Toyota’s 70 Series models are dead-set bush legends and the 79 Series ute has continuously shown itself to be near-indestructible as a farm tool and go-anywhere off-road tourer, pretty much able to be driven straight out of the showroom and into the wild. It has a huge following of brand-loyal fans due to its no-nonsense looks, quality engineering and long-term reliability.
Despite continued anxiety in the traditional 4WDing community about Toyota’s potential decision to do away with the 70 Series, rumors of its discontinuation have so far been proven false. In a world of increasingly gentrified utes with cutting-edge driver aids, car-like ride and handling and offering supreme levels of comfort and convenience, does the 79 Series even deserve a spot in the modern ute market? Read on.
Price and features - Does it represent good value for the price? What features does it come with?
This 79 Series dual cab GXL usually costs $71,740 (cab chassis only; excludes on-roads) but our tester has the heavy-duty aluminium drop-side tray, towbar and wiring kit, and Redarc electric brake controller, so actual price would likely be more than $75,000.
Compared to any of its rivals, the 79 Series is a bare-bones unit with a few trimmings including chrome grille, bumper, roof drip-rails, and snorkel.
This 79 Series dual cab GXL usually costs $71,740.
Air-conditioning, power windows and cruise control are standard on the GXL.
It has a lockable glove box, a two-speaker audio system with AM/FM tuner, USB audio input for iPod/MP3 players and a MP3 compatible CD player with Bluetooth capabilities, 12-volt power socket. Word of warning: don’t go looking for vanity mirrors because there are none. It does have Active Traction Control with ABS, though.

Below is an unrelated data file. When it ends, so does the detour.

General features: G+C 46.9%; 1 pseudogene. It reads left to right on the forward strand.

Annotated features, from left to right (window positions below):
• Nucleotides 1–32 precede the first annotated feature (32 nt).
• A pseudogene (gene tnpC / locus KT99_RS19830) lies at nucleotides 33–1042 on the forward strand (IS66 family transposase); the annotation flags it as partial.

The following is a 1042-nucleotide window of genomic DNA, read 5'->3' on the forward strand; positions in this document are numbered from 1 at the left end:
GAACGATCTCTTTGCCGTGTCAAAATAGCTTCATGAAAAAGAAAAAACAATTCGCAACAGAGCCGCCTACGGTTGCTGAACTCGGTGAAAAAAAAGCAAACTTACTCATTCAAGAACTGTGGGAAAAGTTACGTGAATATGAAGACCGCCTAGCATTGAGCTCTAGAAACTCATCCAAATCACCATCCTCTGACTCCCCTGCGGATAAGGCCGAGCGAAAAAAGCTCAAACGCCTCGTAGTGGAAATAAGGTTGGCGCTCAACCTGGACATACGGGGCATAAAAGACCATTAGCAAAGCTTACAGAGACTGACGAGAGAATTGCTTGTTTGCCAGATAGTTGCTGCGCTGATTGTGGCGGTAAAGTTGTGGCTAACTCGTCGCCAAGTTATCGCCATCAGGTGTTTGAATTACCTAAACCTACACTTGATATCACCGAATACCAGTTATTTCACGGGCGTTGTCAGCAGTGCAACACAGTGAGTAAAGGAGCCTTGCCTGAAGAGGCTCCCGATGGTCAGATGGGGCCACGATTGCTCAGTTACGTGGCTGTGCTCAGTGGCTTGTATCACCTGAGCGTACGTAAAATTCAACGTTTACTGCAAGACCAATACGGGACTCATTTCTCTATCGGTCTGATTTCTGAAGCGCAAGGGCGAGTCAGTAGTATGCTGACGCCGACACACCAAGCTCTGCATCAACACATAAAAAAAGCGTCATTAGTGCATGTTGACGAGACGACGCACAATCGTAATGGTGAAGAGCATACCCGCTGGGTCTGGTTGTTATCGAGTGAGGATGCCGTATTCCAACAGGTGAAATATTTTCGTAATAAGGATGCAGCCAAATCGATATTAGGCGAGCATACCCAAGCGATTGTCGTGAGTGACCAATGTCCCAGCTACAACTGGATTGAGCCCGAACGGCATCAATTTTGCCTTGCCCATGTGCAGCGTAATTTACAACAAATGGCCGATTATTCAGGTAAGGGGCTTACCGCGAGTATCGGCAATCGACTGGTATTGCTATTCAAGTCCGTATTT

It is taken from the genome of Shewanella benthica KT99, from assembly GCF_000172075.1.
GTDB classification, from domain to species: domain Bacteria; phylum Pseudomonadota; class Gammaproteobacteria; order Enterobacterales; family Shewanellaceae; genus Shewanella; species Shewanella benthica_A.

Design - Is there anything interesting about its design?
In a market full of easy-on-the-eye, streamlined city-centric utes the 79 Series may be regarded as a bit of an ugly beast – but ugly, in the realm of real-world workhorses, is a blessing in disguise.
The 79 Series is tall and boxy with squared-off, sharp angles everywhere. At the front, the pronounced bonnet bulge caps off what really is a traditional work truck appearance: tough and functional with few obvious concessions to comfort.
At the front, the pronounced bonnet bulge caps off what really is a traditional work truck appearance
The interior is basic even in top-spec GXL guise – big, no-frills dash, hard-wearing but comfortable cloth seats and small storage spaces – but being basic and ready for work is a considerable part of this ute’s overwhelming appeal. There’s no flash or frippery in here.
Practicality - How practical is the space inside?
I’m a big fan of grab handles and those are at all doors in the 79, so that fact gets a huge tick of approval from me.
The front seats are surprisingly comfortable, given they don’t look like they’d be especially nice perches for long-distance travel. The rear seat is a bit more straight up and down, but after more than 1500km on them our rear-seat passengers (both under 10) had uttered no complaints – about the seats anyway.
The rear seat is more straight up and down, but our rear-seat passengers had no complaints.
Our tester had removable rubber all-weather floor mats up front (one for driver and passenger) and in the rear (one big mat that stretches across the entire floor) – these mats are available as Toyota Genuine accessories.
Storage space is on the spartan side of things with a shallow glovebox and centre console, skinny hard-plastic door pockets, and slim seat-back soft pockets. There is some space behind the rear seat, if you flip that forward, but it’s not a whole lot of room; space enough for soft bags only.